Secretary of State Michael Watson is asking for an official opinion from Attorney General Lynn Fitch’s office about whether a bill passed by the state Legislature will make it more difficult for Mississippians to vote if COVID-19 is still an issue during the Nov. 3 election.
The bill, which was signed into law earlier this month by Gov. Tate Reeves, specifies people can vote early during the pandemic if:
- They are under a physician-imposed quarantine related to the coronavirus.
- They are providing care for a dependent under quarantine.
Watson is asking the attorney general to issue an opinion on whether the new language conflicts with existing language that gave local circuit clerks discretion in allowing people to vote early. In May, during a joint meeting of the House and Senate elections committees, Watson said that existing law could be used to allow people to vote early because of concerns about COVID-19 at the discretion of the circuit clerks. The language allowed people to vote early because of “a temporary disability.”
Democrats on the committees wanted the law expanded so that the circuit clerks did not have so much discretion on whether to allow people to vote early. But by the same token, many Democrats praised the Republican Watson for saying the language related to “temporary disability” was broad enough so that circuit clerks could interpret it to allow people who did not want to be in a crowded polling place to perhaps vote early.
Watson said he was asking for the opinion after Mississippi Today asked whether the new language saying a person had to be in quarantine to vote early meant circuit clerks could no longer use the old language concerning the temporary disability to allow people to vote early to avoid possible exposure to the coronavirus in a crowded precinct on election day.
“In an attempt to provide further guidance to our county election officials, our office will be submitting a request to the Attorney General’s office for an official opinion regarding the definition of a ‘physician-imposed quarantine,’ and whether or not that qualifying language removes circuit clerk’s ability to interpret what is included as a ‘temporary disability,’” Watson said in a statement.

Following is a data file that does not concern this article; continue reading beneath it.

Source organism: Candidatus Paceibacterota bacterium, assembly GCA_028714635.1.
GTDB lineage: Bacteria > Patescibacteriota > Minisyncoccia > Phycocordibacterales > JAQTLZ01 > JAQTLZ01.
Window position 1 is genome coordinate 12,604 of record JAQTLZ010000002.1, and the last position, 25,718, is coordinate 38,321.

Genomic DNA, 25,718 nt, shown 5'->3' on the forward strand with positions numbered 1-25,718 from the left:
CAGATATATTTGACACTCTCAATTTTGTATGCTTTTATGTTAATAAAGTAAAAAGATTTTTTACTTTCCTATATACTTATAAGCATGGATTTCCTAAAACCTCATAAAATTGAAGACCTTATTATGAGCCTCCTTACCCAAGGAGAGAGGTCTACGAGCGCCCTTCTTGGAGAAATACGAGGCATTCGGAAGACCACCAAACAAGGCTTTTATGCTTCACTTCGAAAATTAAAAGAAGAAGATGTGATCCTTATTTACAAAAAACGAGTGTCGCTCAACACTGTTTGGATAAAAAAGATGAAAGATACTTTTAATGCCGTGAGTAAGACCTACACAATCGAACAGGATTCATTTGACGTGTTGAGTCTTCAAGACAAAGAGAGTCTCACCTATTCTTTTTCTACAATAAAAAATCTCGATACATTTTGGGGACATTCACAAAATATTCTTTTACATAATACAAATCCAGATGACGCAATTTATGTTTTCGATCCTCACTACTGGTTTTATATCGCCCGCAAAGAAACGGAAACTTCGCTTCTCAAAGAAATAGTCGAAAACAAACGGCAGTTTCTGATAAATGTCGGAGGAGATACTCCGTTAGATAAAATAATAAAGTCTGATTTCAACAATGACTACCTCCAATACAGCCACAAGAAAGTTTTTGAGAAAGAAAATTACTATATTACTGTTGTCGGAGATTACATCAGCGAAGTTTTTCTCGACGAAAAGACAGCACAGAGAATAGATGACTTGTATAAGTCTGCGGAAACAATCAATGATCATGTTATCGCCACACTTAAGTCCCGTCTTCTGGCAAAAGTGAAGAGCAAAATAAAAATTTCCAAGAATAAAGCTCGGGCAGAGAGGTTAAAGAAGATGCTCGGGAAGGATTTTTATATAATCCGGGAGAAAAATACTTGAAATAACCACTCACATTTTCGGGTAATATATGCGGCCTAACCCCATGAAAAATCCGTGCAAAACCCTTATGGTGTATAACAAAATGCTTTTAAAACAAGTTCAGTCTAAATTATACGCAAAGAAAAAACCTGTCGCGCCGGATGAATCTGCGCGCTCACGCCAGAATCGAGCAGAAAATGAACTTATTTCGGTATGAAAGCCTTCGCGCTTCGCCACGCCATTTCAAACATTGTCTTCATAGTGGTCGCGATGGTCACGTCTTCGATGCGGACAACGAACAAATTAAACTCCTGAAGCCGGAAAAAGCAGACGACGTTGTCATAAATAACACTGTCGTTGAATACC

He said during debate of the bill in the Legislature, supporters of the bill said the excuse to vote early could be granted by “a general statement by a licensed physician or government official, such as the state health officer, advising people to enter into a self-imposed quarantine.” Watson added, “Our goal is to ensure all counties are acting in the best interest of voters while upholding the integrity of the general election.”
The Fulcrum, a digital publication that focuses on voter access issues, quoted Watson as saying, “The Legislature narrowed it down further than the former law we had.”
Senate Elections Chair Jennifer Branning, R-Philadelphia, said “it’s not the intent (of the legislation) to make it harder to vote.” She said that the language referencing the quarantine to vote early should not remove the circuit clerk’s ability to use the “temporary disability” language.
House Elections Chair Jim Beckett, R-Bruce, said there was no discussion during the legislative session of trying to prevent the use of the exiting language referencing “temporary disability” to allow people to vote early.
“That was never my intent,” he said.
Mississippi is among the minority of states that do not have no excuse early voting. In Mississippi, a voter normally must be disabled, over the age of 65 or away from home to vote early by mail or in person.
Mississippi also is the only state to require both the request for an absentee ballot and the ballot itself to be notarized. Because of the coronavirus, most states have taken steps to make it easier to vote this November to try to avoid long lines at the polling places and to attempt to curb the spread of COVID-19.
Mississippi has taken a few steps, such as giving an absentee ballot five days to arrive at the circuit clerk’s office as long as it is postmarked by election day. The old law required it to be postmarked before election day. And the other significant step was the quarantine language, which in reality, might make it more difficult to vote early.
Sen. David Blount, D-Jackson, said the changes made in June are inadequate to deal with the pandemic. He said the Legislature did not do its job to make it easier for Mississippians to vote during the pandemic.
“It is the most difficult election process in the country,” he said. “We need to do better.”
Watson said he proposed to the Legislature to give the secretary of state the authority to allow people to vote early in person if under an emergency declared by the governor or the president. Legislative leaders rejected the language.
Watson said before debate on the voting legislation began in earnest that he supported expanding early in-person voting, but not mail-in voting.
The Legislature also opted not to provide about $15 million in federal funds to purchase optical ballot scanner machines for about 68 counties that do not currently have them. Beckett said the purpose of the machines was “reducing our human contact during elections.”
Officials said other steps to ensure safety will be taken, such as social distancing, increasing the number of poll workers, requiring poll workers to wear personal protection equipment and continuing sanitizing of the polling places.
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